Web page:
Add to this mix the loss of industry, the deliberate savaging of jobs in the name of the economy to make the workforce more compliant, the reduction in skills and opportunities and it really isn’t surprised people feel hard done by. Then pile on the widening gap between haves and have-nots,  obscene salaries at one end, zero-hours contracts and food-banks at the other. Stir in a large dollop of disregard as successive governments assume certain areas and people don’t warrant their attention  — the young and the poor who don’t vote, the run-down areas that you have no answers for and who will turn out reliably to vote for you  or the other side anyway.   Add  massive underinvestment  in new houses, education, law and welfare, done to unsettle the power of professions and prepare more areas to be sold for profit to the maw of the free market. Finally throw in tabloid papers  repeating stories  of crime, benefits cheats and the effect of immigrants to add fear and a target to the feelings of impotent rage and there is little surprise that people assume the worst. For the downside of the Out-mindset is that it can topple over from due and responsible  regard for those close to you into tribalism, a  distrust the Other whoever they are, to be ready to  vent jealousy and most of all to believe anything adverse about those Other. This leaves people’s anger exposed to exploitation by any politician or  business-person with less than spotless moral outlook.

It was  very clever to go  for the simple tag “Take back control” and aim it at those who feel life is the opposite – the dispossessed, the elderly with failing health at the mercy of an understaffed care service. Individual is very close to Alone.  But just trying to counter the  misleading stats with facts   was never going to work. But the current generation of politicians is largely too young to remember life before it all became divide and conquer. They don’t know how to do co-operation – look at the fiasco of the London mayoral election.   All the bare facts and shock tactics they threw at the referendum merely  reinforced people’s  sense of being alone with no one to trust,  the need for self reliance in the face of an impossible situation – the need to vote Out.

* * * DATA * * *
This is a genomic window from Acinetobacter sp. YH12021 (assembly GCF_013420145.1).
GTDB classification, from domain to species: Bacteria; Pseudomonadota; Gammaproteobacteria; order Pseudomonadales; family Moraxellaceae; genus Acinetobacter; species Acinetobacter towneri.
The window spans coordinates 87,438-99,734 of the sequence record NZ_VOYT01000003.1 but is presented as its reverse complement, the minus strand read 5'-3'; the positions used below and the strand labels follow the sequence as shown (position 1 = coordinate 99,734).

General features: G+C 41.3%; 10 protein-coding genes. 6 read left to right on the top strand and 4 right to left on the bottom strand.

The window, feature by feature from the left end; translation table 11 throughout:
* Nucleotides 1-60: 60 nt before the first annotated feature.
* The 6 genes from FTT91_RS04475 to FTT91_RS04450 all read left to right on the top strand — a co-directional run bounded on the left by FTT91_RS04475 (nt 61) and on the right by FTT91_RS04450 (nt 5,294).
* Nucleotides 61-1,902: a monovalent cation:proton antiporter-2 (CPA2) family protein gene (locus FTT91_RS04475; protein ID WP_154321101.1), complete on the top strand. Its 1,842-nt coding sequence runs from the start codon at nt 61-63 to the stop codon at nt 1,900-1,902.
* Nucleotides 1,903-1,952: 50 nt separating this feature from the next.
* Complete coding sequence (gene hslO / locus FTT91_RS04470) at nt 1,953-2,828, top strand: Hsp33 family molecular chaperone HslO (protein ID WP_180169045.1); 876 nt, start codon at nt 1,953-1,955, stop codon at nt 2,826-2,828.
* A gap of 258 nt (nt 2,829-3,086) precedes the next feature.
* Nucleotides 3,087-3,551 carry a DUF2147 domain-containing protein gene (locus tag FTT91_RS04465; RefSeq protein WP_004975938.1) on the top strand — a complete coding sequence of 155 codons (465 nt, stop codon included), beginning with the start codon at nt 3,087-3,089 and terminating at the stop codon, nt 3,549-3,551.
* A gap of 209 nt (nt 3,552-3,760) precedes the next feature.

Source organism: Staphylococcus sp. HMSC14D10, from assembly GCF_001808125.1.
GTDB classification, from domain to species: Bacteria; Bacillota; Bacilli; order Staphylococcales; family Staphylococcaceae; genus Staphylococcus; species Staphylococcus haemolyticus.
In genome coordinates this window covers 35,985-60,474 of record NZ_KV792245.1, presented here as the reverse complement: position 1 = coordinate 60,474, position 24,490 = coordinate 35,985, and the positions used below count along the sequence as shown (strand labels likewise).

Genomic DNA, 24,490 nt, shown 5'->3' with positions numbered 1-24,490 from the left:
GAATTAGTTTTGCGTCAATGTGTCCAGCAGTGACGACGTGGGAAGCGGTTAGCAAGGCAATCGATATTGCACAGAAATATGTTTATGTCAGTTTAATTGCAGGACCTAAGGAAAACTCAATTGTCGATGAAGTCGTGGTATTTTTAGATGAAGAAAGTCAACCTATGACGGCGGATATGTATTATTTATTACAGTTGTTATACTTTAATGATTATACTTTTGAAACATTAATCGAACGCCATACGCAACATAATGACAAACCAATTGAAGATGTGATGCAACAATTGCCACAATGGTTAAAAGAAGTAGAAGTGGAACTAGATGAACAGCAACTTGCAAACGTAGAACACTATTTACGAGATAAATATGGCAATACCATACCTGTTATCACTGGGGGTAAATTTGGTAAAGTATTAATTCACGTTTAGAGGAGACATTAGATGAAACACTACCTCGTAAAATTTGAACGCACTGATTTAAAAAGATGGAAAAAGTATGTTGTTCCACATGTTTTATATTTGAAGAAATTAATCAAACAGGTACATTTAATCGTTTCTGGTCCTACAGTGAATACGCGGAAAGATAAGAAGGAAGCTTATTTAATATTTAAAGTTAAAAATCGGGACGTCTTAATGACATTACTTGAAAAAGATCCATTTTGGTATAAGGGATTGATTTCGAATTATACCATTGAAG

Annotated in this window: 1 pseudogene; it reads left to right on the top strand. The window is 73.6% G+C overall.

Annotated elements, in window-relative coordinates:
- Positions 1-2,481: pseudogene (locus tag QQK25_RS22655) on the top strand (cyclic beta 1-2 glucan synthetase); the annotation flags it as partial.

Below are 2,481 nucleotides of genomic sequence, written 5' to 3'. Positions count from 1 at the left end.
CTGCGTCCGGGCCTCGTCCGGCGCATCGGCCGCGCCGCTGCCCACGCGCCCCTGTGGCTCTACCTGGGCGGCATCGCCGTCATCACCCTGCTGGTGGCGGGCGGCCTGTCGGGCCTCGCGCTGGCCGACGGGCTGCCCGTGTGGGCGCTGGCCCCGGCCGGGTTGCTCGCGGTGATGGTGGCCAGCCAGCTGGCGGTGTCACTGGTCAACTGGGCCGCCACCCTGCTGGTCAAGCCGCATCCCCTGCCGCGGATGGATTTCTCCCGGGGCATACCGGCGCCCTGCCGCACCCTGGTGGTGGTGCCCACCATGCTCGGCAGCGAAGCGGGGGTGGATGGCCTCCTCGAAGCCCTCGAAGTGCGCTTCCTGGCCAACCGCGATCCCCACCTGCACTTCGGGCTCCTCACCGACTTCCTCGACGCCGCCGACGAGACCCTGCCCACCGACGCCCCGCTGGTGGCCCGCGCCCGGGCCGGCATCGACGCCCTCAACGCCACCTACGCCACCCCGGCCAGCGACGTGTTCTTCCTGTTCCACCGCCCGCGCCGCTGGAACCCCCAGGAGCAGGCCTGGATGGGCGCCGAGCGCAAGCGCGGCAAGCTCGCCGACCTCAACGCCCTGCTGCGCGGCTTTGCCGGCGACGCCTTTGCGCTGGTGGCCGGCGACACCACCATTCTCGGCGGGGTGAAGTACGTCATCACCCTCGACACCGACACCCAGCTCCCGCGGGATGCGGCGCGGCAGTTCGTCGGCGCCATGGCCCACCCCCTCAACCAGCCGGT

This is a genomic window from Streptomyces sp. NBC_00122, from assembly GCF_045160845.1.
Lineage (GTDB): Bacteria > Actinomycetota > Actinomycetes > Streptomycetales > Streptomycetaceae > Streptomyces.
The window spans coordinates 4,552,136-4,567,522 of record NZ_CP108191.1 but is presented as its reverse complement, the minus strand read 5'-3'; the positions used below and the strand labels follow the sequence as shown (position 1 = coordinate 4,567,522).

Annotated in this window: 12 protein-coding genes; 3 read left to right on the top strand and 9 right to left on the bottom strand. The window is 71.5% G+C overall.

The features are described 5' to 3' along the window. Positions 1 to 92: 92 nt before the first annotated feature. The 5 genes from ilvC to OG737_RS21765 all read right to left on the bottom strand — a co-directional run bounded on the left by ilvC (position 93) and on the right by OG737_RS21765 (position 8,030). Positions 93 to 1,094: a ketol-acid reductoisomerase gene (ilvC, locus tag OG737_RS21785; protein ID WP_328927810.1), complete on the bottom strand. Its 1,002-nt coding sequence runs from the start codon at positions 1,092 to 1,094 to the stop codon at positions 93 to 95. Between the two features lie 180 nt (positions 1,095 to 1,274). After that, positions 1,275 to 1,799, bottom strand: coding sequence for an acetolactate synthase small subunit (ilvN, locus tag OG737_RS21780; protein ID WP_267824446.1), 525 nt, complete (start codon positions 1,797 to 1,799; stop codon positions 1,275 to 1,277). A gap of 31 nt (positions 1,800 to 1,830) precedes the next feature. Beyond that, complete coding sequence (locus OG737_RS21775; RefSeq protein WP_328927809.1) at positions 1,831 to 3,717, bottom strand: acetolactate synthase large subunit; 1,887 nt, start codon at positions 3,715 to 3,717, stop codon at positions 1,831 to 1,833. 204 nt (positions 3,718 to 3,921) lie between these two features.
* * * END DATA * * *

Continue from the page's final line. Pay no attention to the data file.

I fear it won’t take long for the bitter truth to dawn that control is being taken back only by another set of would-be masters, and the man in the back street will be relegated once more to be at best out of sight, at worst cannonfodder for the  manouverings of his politicians.  Unless we can seize the chance to change. We urgently need to equalise society and to do that we need to abandon the excesses of the free-market philosphy. If we use the move out of the EU to do that we could still wrest something positive out of this. We also need to learn to genuinely value each other, all of us not just the flash few.

If not – I’m old enough to remember the 70s:  the winter of discontent, the IRA, the BNP, the fear of crowds of skinheads on the street as you walked home from school. With the rise of the far right across Europe I wonder what will happen then?

 

 

 

 

 

Welcome to the 1930s

“The loss of  production [in major industries] caused a fall in production elsewhere and unemployment rose from 2% to 23%.  ….. Prices rose out of control as tax revenues collapsed and the government financed its activities through the printing of money. The rise in prices hit the middle classes and those on fixed incomes very hard. Those who had saved money found their savings were worthless”  www.historyhome.co.uk/europe/weimar.htm

Germany in the 1930s or Britain in next 5 years?

Without trying to deepen my gloom  we all know where that led last time.   I’m sure Boris sees himself as a second Churchill, but this is a hell of a way to try and prove it.  And  I’m not sure that’s the role I’d cast him in.

Do you really think that a group led by Boris, Gove and Farage-the-Stockbroker give a shit about working people? If you do just consider their record so far: